Crysis: Warhead

Our first graphics test is Crysis: Warhead, which in spite of its relatively high system requirements is the oldest game in our test suite. Crysis was the first game to really make use of DX10, and set a very high bar for modern games that still hasn't been completely cleared. And while its age means it's not heavily played these days, it's a great reference for how far GPU performance has come since 2008. For an iGPU to even run Crysis at a playable framerate is a significant accomplishment, and even more so if it can do so at better than performance (low) quality settings.

Crysis: Warhead - Frost Bench

Crysis: Warhead - Frost Bench

Crysis: Warhead - Frost Bench

Crysis sets the tone for a lot of what we'll see in this performance review. The Radeon HD 7660D on AMD's A10-5800K boosts performance by around 15 - 26% over the top end Llano part. The smaller, Radeon HD 7560D GPU manages a small increase over the top-end Llano at worst, and at best pulls ahead by 18%.

Compared to Ivy Bridge, well, there's no comparison. Trinity is significantly faster than Intel's HD 4000, and compared to HD 2500 the advantage is tremendous.

 

Metro 2033

Our next graphics test is Metro 2033, another graphically challenging game. Like Crysis this is a game that is traditionally unplayable on many integrated GPUs, even in DX9 mode.

Metro 2033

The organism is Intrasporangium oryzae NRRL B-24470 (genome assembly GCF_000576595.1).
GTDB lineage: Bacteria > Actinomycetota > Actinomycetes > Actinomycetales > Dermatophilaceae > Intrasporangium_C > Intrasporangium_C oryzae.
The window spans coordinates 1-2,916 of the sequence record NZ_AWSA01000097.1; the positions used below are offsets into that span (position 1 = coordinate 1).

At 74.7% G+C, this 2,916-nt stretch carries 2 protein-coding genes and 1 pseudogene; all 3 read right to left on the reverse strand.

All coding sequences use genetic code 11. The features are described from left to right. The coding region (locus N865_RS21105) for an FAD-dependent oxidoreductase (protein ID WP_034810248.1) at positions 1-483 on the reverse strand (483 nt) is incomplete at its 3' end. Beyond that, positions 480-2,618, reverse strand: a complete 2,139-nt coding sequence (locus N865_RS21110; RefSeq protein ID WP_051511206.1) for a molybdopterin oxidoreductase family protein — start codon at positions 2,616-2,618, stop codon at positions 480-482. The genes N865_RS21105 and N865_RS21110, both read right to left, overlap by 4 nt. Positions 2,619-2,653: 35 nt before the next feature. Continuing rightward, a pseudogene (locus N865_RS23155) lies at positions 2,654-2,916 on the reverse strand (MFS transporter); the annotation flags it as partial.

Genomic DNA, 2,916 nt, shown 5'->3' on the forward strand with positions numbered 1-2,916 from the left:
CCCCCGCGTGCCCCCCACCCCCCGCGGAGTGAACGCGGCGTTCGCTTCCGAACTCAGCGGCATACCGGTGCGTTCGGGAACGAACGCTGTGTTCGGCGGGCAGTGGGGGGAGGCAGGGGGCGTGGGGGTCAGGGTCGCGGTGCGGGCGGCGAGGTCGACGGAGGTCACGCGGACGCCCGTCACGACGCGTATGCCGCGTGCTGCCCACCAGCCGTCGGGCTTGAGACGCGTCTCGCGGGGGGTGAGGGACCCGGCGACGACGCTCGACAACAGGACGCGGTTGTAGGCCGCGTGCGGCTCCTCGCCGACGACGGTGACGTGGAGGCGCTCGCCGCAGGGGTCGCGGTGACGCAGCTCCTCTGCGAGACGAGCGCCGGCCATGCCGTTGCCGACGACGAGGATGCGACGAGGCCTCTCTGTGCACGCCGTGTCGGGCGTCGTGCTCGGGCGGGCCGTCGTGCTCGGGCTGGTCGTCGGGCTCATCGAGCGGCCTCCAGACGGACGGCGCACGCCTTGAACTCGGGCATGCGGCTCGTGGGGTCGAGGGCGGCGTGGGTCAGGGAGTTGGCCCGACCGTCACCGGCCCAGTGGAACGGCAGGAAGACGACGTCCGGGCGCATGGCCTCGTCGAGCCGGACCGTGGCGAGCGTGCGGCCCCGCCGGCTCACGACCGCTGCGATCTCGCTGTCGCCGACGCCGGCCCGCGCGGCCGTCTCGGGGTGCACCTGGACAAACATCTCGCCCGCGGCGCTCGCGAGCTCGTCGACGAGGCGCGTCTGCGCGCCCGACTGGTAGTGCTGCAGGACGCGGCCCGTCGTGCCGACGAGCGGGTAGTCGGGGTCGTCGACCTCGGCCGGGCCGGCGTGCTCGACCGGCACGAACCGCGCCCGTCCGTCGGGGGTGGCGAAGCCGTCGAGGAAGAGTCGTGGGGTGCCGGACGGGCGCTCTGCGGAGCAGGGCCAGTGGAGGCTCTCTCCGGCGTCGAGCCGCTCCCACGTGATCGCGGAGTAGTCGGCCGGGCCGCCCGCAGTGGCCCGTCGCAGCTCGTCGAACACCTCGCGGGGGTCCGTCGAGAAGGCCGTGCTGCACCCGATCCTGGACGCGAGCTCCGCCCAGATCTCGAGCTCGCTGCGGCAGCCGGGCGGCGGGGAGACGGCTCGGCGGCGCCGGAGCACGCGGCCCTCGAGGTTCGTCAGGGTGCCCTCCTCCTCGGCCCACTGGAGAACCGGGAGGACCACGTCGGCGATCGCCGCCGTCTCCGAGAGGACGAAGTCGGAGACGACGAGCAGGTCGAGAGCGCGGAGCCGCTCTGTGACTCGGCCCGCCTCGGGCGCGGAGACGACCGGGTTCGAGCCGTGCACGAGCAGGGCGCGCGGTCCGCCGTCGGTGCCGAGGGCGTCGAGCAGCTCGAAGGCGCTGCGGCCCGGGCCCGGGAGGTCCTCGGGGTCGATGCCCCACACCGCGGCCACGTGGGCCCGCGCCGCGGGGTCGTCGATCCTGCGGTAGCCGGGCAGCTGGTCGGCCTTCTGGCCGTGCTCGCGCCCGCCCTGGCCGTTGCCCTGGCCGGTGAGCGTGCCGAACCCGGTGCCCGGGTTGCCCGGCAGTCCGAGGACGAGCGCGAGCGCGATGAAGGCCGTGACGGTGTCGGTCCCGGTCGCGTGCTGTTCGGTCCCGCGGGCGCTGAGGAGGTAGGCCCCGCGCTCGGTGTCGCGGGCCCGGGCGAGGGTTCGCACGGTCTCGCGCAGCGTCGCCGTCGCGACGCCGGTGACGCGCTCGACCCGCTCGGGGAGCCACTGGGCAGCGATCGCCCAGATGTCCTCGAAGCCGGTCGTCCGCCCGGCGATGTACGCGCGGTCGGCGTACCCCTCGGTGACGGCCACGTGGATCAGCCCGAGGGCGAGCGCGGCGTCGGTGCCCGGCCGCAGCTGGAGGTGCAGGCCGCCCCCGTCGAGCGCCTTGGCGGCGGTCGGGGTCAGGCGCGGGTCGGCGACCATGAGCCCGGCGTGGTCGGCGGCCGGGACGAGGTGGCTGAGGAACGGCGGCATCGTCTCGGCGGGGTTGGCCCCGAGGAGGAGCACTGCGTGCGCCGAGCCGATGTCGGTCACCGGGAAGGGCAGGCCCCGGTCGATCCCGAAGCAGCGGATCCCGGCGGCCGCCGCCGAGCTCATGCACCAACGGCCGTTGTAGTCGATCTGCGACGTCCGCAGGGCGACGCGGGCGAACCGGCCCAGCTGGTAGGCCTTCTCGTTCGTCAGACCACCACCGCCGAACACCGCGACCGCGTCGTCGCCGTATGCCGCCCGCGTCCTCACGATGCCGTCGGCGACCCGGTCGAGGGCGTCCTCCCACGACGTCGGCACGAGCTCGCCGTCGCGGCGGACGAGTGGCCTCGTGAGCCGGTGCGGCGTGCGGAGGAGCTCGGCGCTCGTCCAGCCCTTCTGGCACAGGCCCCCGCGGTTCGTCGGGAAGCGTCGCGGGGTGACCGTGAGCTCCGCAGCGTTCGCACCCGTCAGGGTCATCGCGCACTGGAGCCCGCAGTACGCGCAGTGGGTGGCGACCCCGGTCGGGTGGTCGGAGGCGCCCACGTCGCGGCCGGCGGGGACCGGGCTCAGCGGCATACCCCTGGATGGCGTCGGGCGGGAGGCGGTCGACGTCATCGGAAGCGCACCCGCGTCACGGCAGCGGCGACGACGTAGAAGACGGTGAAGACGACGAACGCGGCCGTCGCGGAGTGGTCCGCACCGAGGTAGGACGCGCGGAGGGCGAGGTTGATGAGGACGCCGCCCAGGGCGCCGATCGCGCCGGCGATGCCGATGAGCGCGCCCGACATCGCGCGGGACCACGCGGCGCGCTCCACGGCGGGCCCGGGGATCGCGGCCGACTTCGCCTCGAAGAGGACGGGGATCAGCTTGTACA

Metro 2033

Metro 2033

Metro 2033 shows us a 6 - 13% performance advantage for the top end Trinity part compared to Llano. The advantage over Intel's HD 4000 ranges from 20 - 40% depending on the resolution/quality settings. In general AMD is able to either deliver the same performance at much better quality or better performance at the same quality as Ivy Bridge.

The more important comparison is looking at the A8-5600K vs. Intel's HD 4000 and 2500. AMD is still able to hold onto a significant advantage there, even with its core-reduced GPU.

Introduction DiRT 3 & Shogun 2 Performance
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  • DanNeely - Thursday, September 27, 2012 - link

    Does AMD share chipsets between their desktop and mobile platforms? AMD's done this for years (all of their desktop chipsets?); and all the legacy embedded devices you listed are typically connected via the LPC (low pin count) bus, a semi-parallelized implementation of the '80's era 8 bit ISA bus. Reply